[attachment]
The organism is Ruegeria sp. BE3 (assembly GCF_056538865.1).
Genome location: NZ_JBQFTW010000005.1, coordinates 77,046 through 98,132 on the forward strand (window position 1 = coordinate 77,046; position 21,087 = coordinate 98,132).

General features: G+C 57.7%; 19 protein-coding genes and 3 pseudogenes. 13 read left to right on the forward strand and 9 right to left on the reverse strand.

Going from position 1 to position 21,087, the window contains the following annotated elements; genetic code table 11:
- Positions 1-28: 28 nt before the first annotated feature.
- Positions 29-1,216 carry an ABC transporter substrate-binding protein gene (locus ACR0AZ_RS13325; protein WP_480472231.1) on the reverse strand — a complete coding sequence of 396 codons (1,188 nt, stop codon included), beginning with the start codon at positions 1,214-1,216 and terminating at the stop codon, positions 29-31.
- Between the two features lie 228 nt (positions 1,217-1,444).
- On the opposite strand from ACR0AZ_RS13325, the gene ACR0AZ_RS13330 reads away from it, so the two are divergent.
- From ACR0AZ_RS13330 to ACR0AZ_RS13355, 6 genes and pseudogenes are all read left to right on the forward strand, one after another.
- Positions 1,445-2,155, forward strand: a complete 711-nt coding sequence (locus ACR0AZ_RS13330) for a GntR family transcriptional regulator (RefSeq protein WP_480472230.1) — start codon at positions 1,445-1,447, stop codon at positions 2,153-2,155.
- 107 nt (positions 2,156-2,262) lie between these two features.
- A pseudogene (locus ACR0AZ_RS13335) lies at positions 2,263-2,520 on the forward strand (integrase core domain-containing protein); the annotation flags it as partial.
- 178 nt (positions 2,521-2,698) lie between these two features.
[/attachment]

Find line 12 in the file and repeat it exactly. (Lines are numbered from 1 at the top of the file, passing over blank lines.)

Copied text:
- A pseudogene (locus ACR0AZ_RS13335) lies at positions 2,263-2,520 on the forward strand (integrase core domain-containing protein); the annotation flags it as partial.